31 Aug Have Times Changed? A Look at Torontos Real Estate Market A Decade Ago
Sooooo many numbers….everywhere!
It seems like for the past few months real estate numbers are flying everywhere. I live in this business and even I am starting to get confused with all the different ways the media is portraying the statistics. Is it for Toronto? All of the Toronto Real Estate Board? Ontario? Canada? My head spins sometimes. It leaves me to wonder how does the public even understand?
Without confusing things further. Here are the July numbers for Central Toronto. Where we live. Nice and simple. And if you have questions about another area – I would be happy to pull the stats for that.
And in other “flashback” news…I was cleaning my office and found this newspaper clipping (I suspect the fact that I’m even using those words dates me a bit..oh well..) from April 2008.
The map and chart above provide historical real estate junkies a lot of valuable insights including, the percentage of sales growth by neighbourhood and average sale prices.
In this article, The Globe and Mail writes, “The resale real estate market in Toronto area is finally showing signs of cooling after a near decade-long stretch of skyrocketing rises in both sales and prices. The Toronto Real Estate Board says 3,955 homes changed hands in the first 15 days of April down 5 per cent from the same time period last year. Within the City of Toronto, sales were down 11 per cent year-over-year, but prices have risen by 10 per cent. The average resale home in Toronto now sells for $454,211.”
Toronto Real Estate Overview April 2017
Let’s compare the highlighted stats above with the TREB’s stats from April 2017:
- 11,630 homes changed hands
- Down 3.2 per cent from the same time last year
- The average resale home in Toronto now sells for $920,791
This means in nine years we’ve seen a 34 per cent increase in annual homes sold, and the average price of a home in Toronto has almost doubled with a 49.32 per cent increase. These numbers could be perceived as high, however, if we include the overall growth of Toronto’s population in the last nine years the numbers may seem a little less shocking:
- The population of Toronto (2008) was 2,503,281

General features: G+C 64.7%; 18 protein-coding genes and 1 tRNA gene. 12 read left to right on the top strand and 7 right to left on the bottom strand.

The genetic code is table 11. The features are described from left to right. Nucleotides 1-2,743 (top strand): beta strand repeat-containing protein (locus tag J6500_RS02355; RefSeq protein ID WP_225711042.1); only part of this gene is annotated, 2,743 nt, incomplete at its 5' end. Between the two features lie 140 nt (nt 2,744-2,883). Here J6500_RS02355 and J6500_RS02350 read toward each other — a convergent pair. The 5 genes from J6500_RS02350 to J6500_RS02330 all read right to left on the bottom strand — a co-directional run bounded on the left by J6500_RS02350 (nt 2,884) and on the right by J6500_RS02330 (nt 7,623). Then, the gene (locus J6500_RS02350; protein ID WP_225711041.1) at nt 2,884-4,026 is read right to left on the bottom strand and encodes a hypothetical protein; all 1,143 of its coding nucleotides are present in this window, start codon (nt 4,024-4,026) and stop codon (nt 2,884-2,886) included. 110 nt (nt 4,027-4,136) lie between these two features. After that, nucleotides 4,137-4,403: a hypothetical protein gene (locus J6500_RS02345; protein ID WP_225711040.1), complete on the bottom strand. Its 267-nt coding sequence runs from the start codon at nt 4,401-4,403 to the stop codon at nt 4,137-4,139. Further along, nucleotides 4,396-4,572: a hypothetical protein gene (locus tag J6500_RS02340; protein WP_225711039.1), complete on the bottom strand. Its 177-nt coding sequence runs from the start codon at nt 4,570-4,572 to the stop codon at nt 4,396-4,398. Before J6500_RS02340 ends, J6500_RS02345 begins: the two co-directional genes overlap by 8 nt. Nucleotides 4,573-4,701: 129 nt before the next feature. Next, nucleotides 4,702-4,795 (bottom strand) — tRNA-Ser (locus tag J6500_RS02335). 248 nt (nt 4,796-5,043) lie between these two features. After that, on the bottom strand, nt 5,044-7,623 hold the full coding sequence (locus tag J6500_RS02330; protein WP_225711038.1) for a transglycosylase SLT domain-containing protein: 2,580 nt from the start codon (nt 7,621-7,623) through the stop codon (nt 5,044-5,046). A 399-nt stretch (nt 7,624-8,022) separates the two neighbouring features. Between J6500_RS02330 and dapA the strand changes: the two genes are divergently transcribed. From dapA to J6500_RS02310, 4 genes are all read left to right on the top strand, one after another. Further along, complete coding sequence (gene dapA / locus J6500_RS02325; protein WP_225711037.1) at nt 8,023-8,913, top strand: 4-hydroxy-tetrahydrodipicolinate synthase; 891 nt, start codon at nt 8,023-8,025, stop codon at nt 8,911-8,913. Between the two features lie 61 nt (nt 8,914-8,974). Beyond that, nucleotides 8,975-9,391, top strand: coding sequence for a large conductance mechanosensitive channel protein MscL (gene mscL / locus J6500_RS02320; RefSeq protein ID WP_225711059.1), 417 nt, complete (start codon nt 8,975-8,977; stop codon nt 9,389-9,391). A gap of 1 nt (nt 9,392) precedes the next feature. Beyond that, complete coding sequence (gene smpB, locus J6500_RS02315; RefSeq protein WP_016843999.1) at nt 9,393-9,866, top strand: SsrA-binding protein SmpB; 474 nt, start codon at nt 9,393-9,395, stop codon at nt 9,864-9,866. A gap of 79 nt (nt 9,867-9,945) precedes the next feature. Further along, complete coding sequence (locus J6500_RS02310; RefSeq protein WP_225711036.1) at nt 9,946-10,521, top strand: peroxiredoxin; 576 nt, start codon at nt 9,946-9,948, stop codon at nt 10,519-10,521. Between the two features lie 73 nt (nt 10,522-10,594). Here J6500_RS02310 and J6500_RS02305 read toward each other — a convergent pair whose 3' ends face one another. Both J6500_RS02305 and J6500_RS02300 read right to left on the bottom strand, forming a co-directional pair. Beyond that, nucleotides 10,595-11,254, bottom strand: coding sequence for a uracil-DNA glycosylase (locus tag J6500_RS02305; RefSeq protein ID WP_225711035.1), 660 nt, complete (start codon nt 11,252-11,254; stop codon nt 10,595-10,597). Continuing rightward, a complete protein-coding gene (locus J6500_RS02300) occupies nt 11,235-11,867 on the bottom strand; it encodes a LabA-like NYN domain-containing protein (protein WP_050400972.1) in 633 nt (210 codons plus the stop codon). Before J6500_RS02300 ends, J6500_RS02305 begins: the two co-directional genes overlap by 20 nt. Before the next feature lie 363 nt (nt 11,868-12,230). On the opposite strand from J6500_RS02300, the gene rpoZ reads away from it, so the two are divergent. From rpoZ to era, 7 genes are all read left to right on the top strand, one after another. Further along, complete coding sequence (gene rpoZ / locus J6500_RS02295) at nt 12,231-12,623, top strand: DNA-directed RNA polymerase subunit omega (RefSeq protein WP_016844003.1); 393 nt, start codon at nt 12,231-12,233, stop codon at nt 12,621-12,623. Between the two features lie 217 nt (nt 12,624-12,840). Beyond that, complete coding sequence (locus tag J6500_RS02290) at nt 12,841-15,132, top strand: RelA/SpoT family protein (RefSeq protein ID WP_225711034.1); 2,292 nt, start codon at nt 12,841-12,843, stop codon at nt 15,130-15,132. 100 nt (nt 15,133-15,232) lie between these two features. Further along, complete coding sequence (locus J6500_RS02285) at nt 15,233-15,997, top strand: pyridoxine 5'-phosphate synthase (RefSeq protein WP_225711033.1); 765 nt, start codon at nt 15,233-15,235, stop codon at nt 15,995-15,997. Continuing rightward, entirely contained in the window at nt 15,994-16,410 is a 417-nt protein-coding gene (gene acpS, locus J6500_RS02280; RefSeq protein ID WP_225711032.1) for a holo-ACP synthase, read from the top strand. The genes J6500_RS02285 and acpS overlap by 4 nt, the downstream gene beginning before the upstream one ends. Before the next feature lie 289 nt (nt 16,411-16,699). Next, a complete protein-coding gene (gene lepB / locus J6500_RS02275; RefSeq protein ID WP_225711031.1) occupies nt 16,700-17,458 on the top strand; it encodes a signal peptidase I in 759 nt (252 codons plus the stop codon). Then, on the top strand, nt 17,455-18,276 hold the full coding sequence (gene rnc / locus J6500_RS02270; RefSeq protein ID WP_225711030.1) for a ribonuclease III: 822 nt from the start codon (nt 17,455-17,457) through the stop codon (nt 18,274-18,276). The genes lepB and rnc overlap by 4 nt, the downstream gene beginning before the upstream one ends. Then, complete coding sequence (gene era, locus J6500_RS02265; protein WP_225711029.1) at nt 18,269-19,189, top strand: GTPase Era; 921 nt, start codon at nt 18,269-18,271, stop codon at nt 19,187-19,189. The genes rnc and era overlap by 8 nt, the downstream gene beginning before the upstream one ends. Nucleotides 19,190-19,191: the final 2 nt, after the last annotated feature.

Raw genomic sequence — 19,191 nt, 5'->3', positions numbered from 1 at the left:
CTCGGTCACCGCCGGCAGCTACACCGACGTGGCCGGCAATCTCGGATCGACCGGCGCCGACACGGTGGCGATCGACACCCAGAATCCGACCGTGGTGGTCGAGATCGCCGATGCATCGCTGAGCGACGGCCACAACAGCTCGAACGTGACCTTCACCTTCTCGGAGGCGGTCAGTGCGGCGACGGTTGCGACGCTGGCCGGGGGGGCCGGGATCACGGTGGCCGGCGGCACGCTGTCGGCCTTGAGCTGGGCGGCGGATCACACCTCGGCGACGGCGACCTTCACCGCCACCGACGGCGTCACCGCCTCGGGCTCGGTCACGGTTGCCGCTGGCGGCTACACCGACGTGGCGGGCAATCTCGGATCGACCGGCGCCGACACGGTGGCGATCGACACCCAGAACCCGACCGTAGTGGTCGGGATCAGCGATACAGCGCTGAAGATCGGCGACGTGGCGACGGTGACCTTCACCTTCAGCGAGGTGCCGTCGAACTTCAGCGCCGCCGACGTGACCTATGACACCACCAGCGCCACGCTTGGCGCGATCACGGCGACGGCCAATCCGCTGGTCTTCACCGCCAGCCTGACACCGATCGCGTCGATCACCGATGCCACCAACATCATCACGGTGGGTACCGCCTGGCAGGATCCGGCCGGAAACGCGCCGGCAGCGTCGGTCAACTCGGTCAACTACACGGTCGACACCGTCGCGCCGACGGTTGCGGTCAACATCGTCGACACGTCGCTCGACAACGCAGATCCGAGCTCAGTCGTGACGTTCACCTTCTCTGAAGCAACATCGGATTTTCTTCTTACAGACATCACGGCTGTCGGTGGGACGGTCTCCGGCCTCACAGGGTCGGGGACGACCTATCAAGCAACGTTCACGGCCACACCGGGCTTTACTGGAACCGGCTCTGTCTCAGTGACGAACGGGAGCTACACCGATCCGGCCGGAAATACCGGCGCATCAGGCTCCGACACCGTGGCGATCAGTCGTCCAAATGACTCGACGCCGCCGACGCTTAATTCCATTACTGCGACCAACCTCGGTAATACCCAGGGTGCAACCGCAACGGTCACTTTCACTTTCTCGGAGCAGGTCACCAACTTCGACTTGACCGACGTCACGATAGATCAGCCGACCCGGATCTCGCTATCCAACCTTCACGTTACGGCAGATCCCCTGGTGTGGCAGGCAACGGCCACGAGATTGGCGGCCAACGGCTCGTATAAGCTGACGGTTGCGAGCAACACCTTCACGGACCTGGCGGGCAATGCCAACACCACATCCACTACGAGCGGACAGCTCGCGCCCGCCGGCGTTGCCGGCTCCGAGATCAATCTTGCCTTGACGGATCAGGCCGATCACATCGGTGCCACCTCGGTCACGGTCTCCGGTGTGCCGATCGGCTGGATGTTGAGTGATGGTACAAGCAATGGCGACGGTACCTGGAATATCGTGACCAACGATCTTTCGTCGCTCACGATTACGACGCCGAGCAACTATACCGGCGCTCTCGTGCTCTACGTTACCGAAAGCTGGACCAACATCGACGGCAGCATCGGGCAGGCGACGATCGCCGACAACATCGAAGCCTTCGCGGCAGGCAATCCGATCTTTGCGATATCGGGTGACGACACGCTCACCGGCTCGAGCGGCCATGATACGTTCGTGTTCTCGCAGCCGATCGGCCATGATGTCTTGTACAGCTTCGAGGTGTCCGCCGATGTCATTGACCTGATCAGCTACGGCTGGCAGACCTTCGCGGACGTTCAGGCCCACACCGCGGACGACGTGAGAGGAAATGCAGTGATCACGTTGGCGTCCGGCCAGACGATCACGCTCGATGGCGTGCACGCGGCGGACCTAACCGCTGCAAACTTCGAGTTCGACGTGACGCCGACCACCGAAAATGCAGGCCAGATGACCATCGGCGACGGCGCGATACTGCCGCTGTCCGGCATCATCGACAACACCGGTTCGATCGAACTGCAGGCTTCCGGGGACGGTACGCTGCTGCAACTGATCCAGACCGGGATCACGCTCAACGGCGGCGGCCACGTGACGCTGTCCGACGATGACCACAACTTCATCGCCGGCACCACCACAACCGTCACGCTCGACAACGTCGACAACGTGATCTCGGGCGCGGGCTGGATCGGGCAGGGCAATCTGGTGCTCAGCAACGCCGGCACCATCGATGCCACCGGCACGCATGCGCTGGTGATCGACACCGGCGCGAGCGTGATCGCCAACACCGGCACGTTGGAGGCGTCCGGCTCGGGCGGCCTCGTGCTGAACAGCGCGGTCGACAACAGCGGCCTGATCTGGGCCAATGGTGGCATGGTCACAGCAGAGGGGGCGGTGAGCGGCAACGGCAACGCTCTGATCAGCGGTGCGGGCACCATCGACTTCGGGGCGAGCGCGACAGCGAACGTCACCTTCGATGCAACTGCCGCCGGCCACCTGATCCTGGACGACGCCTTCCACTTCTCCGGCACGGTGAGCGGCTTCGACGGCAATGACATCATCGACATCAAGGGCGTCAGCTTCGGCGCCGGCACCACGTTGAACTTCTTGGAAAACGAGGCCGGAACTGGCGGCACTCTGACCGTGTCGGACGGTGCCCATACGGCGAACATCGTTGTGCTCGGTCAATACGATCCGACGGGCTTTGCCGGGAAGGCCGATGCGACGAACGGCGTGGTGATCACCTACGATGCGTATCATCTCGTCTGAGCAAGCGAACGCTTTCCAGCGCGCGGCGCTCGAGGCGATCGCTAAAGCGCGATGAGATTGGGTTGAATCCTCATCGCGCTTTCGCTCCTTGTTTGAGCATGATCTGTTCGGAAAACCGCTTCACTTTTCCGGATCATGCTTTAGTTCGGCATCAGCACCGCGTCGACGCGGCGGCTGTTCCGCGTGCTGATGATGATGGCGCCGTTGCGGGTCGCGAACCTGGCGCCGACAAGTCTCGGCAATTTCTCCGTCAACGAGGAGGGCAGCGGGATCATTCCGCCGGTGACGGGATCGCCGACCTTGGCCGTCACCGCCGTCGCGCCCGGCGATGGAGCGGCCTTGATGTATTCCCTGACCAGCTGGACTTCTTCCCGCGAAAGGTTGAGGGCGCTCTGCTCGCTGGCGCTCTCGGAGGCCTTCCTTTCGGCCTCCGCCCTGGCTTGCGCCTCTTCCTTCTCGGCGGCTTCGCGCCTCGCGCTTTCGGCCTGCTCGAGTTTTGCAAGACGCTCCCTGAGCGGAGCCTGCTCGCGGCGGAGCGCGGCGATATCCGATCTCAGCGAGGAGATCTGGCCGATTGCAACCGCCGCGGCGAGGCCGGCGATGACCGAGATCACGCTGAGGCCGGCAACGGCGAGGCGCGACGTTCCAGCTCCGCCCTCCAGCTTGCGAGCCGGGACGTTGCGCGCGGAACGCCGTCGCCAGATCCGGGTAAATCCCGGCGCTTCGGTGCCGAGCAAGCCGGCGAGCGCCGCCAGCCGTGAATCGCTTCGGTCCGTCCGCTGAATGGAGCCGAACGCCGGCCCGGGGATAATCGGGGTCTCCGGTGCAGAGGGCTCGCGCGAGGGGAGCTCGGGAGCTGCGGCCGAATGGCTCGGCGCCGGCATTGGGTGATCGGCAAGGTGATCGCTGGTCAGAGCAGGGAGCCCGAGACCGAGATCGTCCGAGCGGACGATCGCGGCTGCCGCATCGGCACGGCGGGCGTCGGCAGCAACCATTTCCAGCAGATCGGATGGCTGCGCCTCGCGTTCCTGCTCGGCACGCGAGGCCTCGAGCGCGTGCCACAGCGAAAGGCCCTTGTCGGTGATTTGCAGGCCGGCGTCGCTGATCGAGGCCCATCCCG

- The population of Toronto (2017) is 2,826,497
Our city has grown 12.9% in the last nine years with an annual growth rate of 1.43. And as the 4th largest city in North America, the population growth is only expected to grow faster in the coming years.
Historical Growth in Unit Sales
The graph above showcases the number of real estate sales by quarter from 1988 to 2017. Between 1998 and 2008, the most notable drop in sales marks the latter quarters of 2008. However, sales spike within the second quarter of 2009 and remain fairly consistent in rising over the next 9 years bring us to our current market.
What does this all mean?
In conclusion, those waiting for the Toronto Real Estate market “bubble” to burst might be waiting a long time. A moderate “bubble burst” in the GTA markets has the potential of hurting the country’s economy and destabilizing the financial system. A number of new housing developments underway; the creation of new policies for foreign buyers; along with the Bank of Canada interest rate changes, indicates (whether controversial or not) our economy is working to promote growth and steer clear of crashes we’ve seen in the past.
As a final thought, scroll back up and revisit the 2008 Globe and Mail article. There’s a sentence that reads, “The resale real estate market in Toronto area is finally showing signs of cooling after a near decade-long stretch of skyrocketing rises in both sales and prices.” This so-called cooling period lasted roughly two quarters until prices spiked and began to continuously rise over the last nine years. If you scan news headlines over the last few months talks of a cooling market aren’t difficult to pinpoint; however, is this just small talk?
So if I ask you today, do you wish you could go back in time and invest in real estate 9 years ago, 8 years ago, 7 years ago and so forth, would you say yes? What if I ask you this same question this time next year?